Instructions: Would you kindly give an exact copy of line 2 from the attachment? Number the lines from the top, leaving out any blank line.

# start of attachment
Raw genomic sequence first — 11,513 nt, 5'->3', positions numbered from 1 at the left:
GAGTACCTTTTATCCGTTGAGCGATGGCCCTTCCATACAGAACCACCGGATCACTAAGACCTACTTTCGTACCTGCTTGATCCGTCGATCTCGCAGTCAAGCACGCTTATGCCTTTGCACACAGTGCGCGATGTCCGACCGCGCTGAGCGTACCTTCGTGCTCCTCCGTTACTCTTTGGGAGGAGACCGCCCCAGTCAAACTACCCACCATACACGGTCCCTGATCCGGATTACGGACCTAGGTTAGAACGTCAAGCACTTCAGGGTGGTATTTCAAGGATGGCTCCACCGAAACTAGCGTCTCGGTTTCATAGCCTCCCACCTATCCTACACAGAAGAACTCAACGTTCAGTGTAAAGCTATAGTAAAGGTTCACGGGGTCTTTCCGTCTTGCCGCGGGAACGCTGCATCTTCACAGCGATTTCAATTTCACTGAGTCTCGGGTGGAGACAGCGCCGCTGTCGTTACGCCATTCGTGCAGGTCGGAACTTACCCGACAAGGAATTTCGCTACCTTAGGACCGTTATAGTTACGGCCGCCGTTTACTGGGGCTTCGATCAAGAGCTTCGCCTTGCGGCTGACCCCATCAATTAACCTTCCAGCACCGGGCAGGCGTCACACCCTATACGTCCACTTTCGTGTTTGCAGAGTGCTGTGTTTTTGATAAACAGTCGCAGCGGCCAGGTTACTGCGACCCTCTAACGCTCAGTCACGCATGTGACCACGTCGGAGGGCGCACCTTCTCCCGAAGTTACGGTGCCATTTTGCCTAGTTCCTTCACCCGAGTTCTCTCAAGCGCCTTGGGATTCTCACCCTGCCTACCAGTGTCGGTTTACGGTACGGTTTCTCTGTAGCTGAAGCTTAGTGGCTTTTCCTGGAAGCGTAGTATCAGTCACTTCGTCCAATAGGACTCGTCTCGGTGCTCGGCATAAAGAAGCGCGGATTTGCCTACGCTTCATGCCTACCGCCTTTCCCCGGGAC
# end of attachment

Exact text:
GAGTACCTTTTATCCGTTGAGCGATGGCCCTTCCATACAGAACCACCGGATCACTAAGACCTACTTTCGTACCTGCTTGATCCGTCGATCTCGCAGTCAAGCACGCTTATGCCTTTGCACACAGTGCGCGATGTCCGACCGCGCTGAGCGTACCTTCGTGCTCCTCCGTTACTCTTTGGGAGGAGACCGCCCCAGTCAAACTACCCACCATACACGGTCCCTGATCCGGATTACGGACCTAGGTTAGAACGTCAAGCACTTCAGGGTGGTATTTCAAGGATGGCTCCACCGAAACTAGCGTCTCGGTTTCATAGCCTCCCACCTATCCTACACAGAAGAACTCAACGTTCAGTGTAAAGCTATAGTAAAGGTTCACGGGGTCTTTCCGTCTTGCCGCGGGAACGCTGCATCTTCACAGCGATTTCAATTTCACTGAGTCTCGGGTGGAGACAGCGCCGCTGTCGTTACGCCATTCGTGCAGGTCGGAACTTACCCGACAAGGAATTTCGCTACCTTAGGACCGTTATAGTTACGGCCGCCGTTTACTGGGGCTTCGATCAAGAGCTTCGCCTTGCGGCTGACCCCATCAATTAACCTTCCAGCACCGGGCAGGCGTCACACCCTATACGTCCACTTTCGTGTTTGCAGAGTGCTGTGTTTTTGATAAACAGTCGCAGCGGCCAGGTTACTGCGACCCTCTAACGCTCAGTCACGCATGTGACCACGTCGGAGGGCGCACCTTCTCCCGAAGTTACGGTGCCATTTTGCCTAGTTCCTTCACCCGAGTTCTCTCAAGCGCCTTGGGATTCTCACCCTGCCTACCAGTGTCGGTTTACGGTACGGTTTCTCTGTAGCTGAAGCTTAGTGGCTTTTCCTGGAAGCGTAGTATCAGTCACTTCGTCCAATAGGACTCGTCTCGGTGCTCGGCATAAAGAAGCGCGGATTTGCCTACGCTTCATGCCTACCGCCTTTCCCCGGGAC